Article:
*The following is an excerpt from the guide, Driving Operational Excellence. Click here to download this free publication.
Labor costs are the No. 1 cost center facing any quick-service restaurant.
And labor costs aren't likely to be going down anytime soon, either, according to Joni Doolin, founder and CEO of People Report, a Dallas, Texas-based research and consulting firm specializing in restaurant labor-force trends.
"Fundamentally, it's only going to get more expensive to staff these businesses, and there's just no getting around it," Doolin said.
The first and most obvious impulse to control labor costs, though, is not always the right one. Simply cutting the number of employees may add a direct savings to the bottom line, but having fewer people on hand also can potentially lead to lower revenues.
Instead of cutting the number of shift workers, some QSRs choose to cut from the middle, which may have a net positive effect. One major international chain chose recently to make a small cut in the average number of managers it employed at each location, hoping to reduce costs and also, at least theoretically, improve efficiency by reducing confusing divisions in managers' area of responsibility.
But there are other, less drastic — and perhaps less obvious — ways to make labor more efficient and therefore less costly.
Just like in the automobile industry, automation can save time and money in the QSR business. According to Kara Barker, director of vertical marketing for retail and hospitality for Kronos, a workforce management company headquartered in Chelmsford, Mass., an effective steps in streamlining QSR operations is finding an efficient automated scheduling solution.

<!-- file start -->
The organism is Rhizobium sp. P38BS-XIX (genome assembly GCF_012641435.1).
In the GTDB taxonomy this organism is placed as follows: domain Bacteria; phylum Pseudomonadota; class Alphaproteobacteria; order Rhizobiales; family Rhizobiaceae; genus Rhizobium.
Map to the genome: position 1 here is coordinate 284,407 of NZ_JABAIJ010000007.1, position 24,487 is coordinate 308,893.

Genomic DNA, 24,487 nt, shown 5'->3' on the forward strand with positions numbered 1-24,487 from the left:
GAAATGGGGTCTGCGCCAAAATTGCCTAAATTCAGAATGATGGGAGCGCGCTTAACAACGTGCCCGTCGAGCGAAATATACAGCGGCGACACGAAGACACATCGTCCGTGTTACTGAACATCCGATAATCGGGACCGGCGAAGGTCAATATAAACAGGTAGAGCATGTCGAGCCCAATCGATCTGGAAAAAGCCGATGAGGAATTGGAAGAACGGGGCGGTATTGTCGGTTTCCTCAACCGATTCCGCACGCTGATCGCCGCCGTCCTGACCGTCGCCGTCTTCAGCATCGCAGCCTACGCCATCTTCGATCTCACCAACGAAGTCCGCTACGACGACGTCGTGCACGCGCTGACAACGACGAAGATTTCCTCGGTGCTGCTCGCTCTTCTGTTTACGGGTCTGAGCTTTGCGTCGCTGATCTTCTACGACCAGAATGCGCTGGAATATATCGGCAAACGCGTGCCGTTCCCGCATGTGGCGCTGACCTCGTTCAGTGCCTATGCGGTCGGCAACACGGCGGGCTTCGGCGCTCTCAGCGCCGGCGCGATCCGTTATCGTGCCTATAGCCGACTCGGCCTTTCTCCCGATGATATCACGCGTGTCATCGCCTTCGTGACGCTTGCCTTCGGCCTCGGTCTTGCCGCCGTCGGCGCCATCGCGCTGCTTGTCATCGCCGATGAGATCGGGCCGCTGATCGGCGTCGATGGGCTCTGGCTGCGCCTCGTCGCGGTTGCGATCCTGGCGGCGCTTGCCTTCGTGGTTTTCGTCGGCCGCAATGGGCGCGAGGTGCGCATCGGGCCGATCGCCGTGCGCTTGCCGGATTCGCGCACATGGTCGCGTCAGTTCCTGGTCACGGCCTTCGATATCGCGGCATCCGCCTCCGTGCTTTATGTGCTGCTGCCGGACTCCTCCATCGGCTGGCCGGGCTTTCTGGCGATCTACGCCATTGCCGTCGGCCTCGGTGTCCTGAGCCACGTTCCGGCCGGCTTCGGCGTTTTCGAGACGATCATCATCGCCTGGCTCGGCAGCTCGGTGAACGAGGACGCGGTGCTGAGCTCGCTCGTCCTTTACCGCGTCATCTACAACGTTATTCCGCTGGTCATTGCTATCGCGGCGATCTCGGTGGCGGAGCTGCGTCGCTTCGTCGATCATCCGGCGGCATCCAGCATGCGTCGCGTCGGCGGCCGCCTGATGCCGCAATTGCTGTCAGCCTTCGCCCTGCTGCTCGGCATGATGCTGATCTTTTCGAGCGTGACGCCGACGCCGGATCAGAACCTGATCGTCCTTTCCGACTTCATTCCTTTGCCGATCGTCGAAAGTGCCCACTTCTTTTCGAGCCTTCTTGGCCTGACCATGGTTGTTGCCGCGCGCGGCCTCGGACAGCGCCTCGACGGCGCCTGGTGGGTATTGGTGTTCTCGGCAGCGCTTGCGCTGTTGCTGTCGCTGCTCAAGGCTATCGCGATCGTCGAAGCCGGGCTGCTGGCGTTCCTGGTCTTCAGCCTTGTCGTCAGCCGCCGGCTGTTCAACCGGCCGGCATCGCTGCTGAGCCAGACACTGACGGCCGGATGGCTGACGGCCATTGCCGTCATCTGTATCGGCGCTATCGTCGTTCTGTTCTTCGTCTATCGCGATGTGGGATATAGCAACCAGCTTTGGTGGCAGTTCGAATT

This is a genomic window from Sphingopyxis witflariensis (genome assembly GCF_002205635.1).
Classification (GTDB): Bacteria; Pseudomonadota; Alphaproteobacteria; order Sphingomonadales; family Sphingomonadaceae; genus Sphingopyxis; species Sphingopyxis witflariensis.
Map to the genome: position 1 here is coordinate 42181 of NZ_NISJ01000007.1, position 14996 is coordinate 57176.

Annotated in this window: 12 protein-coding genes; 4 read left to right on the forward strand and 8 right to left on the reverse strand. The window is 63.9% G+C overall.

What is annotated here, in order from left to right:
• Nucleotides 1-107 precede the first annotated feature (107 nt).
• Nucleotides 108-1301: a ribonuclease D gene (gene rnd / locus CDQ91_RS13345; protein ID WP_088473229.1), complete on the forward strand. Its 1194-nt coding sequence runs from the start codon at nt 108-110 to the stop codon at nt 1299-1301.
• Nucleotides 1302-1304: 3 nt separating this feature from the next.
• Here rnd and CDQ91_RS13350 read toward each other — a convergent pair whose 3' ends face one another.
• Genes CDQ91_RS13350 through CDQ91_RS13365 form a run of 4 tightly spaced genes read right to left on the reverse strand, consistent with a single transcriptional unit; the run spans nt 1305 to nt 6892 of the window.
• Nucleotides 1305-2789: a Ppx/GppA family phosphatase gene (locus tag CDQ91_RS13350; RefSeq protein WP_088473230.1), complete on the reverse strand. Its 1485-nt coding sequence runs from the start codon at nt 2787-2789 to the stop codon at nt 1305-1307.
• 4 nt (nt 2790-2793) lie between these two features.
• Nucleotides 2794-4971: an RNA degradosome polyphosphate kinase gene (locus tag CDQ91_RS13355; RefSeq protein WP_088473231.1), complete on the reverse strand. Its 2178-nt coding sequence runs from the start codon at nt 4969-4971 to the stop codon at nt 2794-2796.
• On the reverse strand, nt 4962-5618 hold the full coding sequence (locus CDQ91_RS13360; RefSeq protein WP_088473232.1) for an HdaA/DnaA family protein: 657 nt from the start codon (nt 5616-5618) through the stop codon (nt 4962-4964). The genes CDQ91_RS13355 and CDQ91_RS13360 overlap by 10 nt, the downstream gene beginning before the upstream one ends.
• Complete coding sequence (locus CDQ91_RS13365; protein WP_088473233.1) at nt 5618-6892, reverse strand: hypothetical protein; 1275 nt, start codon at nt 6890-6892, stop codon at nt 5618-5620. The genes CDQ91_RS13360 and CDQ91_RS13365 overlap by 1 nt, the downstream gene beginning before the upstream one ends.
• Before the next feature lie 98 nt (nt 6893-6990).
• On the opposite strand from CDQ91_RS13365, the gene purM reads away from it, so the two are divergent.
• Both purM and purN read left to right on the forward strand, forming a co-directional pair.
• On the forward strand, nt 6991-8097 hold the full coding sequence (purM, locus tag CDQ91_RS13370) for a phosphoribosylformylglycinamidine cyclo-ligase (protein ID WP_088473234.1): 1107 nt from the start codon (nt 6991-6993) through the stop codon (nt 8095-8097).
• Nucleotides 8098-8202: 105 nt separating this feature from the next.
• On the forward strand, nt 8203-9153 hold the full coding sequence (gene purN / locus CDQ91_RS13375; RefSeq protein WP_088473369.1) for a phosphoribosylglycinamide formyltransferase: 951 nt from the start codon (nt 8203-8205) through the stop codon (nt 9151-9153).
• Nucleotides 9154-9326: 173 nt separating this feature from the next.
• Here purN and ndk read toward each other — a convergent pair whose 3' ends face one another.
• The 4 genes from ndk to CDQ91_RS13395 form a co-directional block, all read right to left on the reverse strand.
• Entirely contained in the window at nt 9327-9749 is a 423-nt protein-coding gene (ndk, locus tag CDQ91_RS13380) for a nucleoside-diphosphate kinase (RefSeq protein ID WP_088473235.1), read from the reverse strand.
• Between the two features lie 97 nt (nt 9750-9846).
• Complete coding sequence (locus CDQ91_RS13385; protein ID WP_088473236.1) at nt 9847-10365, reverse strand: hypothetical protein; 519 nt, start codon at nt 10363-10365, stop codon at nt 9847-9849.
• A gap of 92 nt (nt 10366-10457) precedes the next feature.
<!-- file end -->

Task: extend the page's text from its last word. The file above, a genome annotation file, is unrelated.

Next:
Automated scheduling applications can allow operators to forecast their anticipated labor needs using varied factors ranging from POS data to the dates of upcoming special events at the store.
The number of sources a manager can use in building a forecast is effectively limitless, Barker says, allowing them to build the most effective labor needs forecast and schedule accordingly.
"Many QSR managers schedule according to 'feel' or intuition, which is sometimes accurate but oftentimes not," Barker said. "And that approach regularly leads to overstaffing, which in turn results in wasted money.
"By accurately building a labor forecast and then scheduling according to that labor forecast, you can reduce overscheduling, so there's another direct labor savings," she said.
More intense industry focus
While using better scheduling is not a new concept in the restaurant business, the tools for accomplishing those tasks are becoming more sophisticated — and more important — all the time.
"QSRs have always done this in some way or other," with either franchise scheduling guidelines or scheduling software, said Mark Godward, president of WD SRE (Strategic Restaurant Engineering), a third-party industrial engineering firm that works with QSRs to implement workforce management systems. "I would say there's more than a new interest in this; I would say there's a more intense interest in these areas."
Rising technological capabilities, particularly with respect to the Internet, are facilitating the implementation of these systems, especially on the Web with online scheduling applications that allow employees to check their schedules and send input about their schedules from anywhere.
Something Godward said his company still comes across with dismaying regularity, though, is chains making their schedules with few clear guidelines or with simply ineffective ones. Analysts with WD SRE will find widely variant employee deployments for similar volume conditions in a single chain, for example, and often in restaurants within close geographic proximity to one another.
"If you don't have a good guideline of how labor has to be deployed, how much has to be deployed and when it has to be deployed, you see things being deployed all over the place," he said. "You see the variations that happened because of lack of guidelines, or there may be a total guideline, but it may not be broken down to an hourly basis."